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i've been doing a lot of reading on blocking vs non-blocking sockets for udp, but am having a hard time understanding the merits of one over the other. the overwhelming majority of comments on the internet seem to indicate that non-blocking is better, but aren't very specific as to what scenarios they would be better in and i've found no references so far as to when blocking is preferred. my hope with this question is that the community may be able to shine a little light on this subject.

a little background on my own problem set, so that answers could potentially be applied specifically as well as to the general nature of the question. i have a udp server that i'm writing that will have 40 connections on a local lan whereby a constant stream of data will be flowing in. data rates will be around 250MB/s avg with peaks to 500+Mb/s with the avg datagram size at around 1400 bytes. processing of the datagrams is light, but due to the large volume of msgs efficiency and performance are a high priority in order to prevent dropped packets.

as i've not been able to really find any contextual information for something resembling this particular problem set, i've had to make a few guesses based on what i've been able to glean about blocking vs non-blocking. i'll just end this with what my current hypothesis is, and then open it up to your input. basically, since this will be an almost constant stream of packets on every connection, i'm thinking a blocking socket would be preferable due to the fact that the time any recv function will actually spend blocked would be very very minimal vs. using an event based model which would have an overwhelming amount of triggers in asyncrhonous mode. i feel my true problem set will most likely be priority management for the 40 threads i'm planning on using to read from the sockets... making sure each get their share of cpu time. i may be incorrect in my approach and ideas, so i'm hoping and would be very appreciative if the community could help shine some light on the matter.

regards, jim.

~edit~

while i am concerned with how threading design will influence/integrate with the blocking/non blocking question. i really am mostly concerned with how blockin/non blocking should be viewed from the perspective of my problem set. if threading does indeed become an issue, i can go with a thread-pool solution.

~edit2~

first, wanted to say tank you for the responses so far. a few of you have mentioned that the single-thread/socket model with this many sockets may be a bad idea and i admit that i was tentative with the solution myself. however, in one of the links in nikolai's reponse, the author discusses a single-thread/socket model and links to a very interesting paper that i thought i would link to here as it dispels a lot of myths that i held about threads vs event based models: why events are a bad idea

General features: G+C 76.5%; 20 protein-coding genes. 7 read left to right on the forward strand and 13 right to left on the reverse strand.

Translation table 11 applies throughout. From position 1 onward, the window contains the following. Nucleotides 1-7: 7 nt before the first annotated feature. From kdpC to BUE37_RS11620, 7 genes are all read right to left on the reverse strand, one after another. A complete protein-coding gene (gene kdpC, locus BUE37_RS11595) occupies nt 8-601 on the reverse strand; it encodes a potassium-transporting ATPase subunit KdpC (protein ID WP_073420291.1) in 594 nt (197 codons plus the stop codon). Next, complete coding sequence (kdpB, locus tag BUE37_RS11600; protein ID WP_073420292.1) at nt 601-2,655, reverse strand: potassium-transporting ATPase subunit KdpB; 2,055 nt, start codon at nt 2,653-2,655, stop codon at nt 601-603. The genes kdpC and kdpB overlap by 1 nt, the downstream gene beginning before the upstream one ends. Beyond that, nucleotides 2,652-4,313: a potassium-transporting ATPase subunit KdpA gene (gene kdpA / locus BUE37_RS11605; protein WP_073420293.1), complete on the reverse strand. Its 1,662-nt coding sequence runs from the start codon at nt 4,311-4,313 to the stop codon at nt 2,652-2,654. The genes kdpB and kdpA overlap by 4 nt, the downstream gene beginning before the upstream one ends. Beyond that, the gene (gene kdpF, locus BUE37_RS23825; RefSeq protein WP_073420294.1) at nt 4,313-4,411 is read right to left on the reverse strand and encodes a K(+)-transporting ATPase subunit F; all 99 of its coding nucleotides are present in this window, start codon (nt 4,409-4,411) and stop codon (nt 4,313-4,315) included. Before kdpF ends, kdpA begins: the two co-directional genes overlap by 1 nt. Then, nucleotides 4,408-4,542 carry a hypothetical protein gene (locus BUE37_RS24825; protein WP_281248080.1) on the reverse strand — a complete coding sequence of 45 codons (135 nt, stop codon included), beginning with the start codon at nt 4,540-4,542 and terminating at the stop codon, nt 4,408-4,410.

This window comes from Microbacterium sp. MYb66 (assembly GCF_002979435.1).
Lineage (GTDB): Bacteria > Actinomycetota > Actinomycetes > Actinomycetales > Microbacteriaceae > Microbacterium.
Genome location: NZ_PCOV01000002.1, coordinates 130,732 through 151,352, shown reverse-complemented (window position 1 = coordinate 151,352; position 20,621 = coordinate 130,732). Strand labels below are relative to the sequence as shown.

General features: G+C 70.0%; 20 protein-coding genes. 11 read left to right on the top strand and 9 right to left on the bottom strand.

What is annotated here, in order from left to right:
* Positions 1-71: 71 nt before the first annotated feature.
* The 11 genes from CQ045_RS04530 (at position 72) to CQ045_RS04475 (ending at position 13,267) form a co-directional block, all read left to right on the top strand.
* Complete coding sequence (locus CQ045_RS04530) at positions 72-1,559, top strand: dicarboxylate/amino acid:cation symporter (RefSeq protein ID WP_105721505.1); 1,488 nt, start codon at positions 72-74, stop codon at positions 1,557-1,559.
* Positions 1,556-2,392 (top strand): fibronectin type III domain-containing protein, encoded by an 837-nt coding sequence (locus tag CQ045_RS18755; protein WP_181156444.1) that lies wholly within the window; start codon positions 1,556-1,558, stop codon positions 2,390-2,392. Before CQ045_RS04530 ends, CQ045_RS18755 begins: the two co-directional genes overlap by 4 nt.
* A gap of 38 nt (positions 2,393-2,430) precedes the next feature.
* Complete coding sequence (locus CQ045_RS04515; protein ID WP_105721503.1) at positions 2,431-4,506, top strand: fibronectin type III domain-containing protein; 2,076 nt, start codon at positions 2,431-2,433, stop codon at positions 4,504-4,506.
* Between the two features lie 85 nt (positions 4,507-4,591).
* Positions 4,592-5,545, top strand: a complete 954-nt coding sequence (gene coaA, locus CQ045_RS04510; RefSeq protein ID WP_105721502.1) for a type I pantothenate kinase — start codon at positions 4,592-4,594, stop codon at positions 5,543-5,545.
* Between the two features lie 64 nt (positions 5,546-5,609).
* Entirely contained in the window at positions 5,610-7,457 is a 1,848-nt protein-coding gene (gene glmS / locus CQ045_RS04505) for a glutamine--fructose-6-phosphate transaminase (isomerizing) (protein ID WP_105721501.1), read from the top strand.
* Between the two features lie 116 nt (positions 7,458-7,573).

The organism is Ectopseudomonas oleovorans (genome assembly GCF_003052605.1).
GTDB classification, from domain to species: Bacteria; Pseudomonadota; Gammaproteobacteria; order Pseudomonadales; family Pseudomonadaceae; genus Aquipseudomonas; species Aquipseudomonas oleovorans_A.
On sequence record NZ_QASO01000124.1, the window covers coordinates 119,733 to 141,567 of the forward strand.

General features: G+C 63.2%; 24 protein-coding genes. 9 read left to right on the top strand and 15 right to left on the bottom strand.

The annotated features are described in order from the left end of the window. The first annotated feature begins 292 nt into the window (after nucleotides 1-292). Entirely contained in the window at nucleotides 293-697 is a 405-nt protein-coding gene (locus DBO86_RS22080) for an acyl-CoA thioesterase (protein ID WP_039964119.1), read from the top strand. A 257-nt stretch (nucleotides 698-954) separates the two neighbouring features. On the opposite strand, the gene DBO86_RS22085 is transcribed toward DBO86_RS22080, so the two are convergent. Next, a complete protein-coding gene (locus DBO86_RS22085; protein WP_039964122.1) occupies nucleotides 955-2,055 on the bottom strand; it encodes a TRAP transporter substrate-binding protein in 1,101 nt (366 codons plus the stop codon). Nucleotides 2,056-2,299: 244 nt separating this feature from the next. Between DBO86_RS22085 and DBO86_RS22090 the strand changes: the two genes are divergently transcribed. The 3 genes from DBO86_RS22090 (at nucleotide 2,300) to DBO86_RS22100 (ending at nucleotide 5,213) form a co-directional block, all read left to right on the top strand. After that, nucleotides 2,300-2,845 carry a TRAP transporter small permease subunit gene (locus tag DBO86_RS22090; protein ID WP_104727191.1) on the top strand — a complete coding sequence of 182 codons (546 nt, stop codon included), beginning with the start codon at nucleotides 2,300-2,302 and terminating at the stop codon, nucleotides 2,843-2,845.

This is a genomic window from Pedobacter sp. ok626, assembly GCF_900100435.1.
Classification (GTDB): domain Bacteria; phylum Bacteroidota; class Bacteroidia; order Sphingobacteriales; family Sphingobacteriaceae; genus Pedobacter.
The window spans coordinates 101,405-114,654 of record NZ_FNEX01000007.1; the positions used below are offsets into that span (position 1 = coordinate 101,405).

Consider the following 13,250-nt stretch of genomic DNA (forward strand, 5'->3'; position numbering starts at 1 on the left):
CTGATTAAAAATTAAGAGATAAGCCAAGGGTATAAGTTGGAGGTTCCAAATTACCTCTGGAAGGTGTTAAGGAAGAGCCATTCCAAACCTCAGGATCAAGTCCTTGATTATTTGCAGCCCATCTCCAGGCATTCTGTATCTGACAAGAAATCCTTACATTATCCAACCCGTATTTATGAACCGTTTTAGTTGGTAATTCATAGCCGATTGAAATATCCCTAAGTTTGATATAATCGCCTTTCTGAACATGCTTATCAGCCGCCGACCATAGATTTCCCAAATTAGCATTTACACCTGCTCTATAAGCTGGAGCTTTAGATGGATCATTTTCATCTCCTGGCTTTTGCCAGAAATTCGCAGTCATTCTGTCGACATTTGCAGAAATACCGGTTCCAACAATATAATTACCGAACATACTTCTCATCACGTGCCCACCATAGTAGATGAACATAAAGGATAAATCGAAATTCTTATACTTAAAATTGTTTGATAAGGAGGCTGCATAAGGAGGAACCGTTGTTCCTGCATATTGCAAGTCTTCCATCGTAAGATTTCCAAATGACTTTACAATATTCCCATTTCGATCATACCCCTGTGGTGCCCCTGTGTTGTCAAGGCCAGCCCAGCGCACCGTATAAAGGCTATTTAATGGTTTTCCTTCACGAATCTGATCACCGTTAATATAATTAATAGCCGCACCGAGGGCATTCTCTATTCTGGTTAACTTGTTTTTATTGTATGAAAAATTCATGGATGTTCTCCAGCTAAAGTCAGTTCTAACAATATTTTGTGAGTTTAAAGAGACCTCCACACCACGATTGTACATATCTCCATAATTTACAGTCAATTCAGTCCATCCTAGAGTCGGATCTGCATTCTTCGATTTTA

enjoy.

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You're doing netflow collection, aren't you? ; –  emurano Apr 5 '11 at 10:21

4 Answers 4

Not an answer, just some links if you don't yet have them in your bookmarks:

The C10K problem by Dan Kegel,
High-Performance Server Architecture by Jeff Darcy,
Advanced poll APIs: epoll(4), kqueue(2).

Edit:

As dumb as it may sound, but I totally missed that you are working with UDP, so ...

Since there are no protocol-level connections in UDP, and unless you have to work on different ports, you don't need 40 sockets on the server. Just one UDP "server" socket will do for all the clients. You can block on this one socket all you like just make sure the socket receive buffer is large enough to accommodate traffic spikes and don't spend too much time processing each read.

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hi, thanks for the reply nikolai and thank you for the links, will look at them now. the 40 different connections i mentioned are one ip 40 ports. so yes, unfortunately, i'm working on different ports which require 40 different sockets. –  jim Feb 10 '10 at 22:15

I don't know that blocking or non-blocking has a significant performance advantage; it's more a question of what sort of things your network I/O event loops want to do:

  • If the only thing your network I/O thread is ever going to do is listen for incoming UDP packets on a single socket, then blocking I/O will probably work fine and will be easier to program.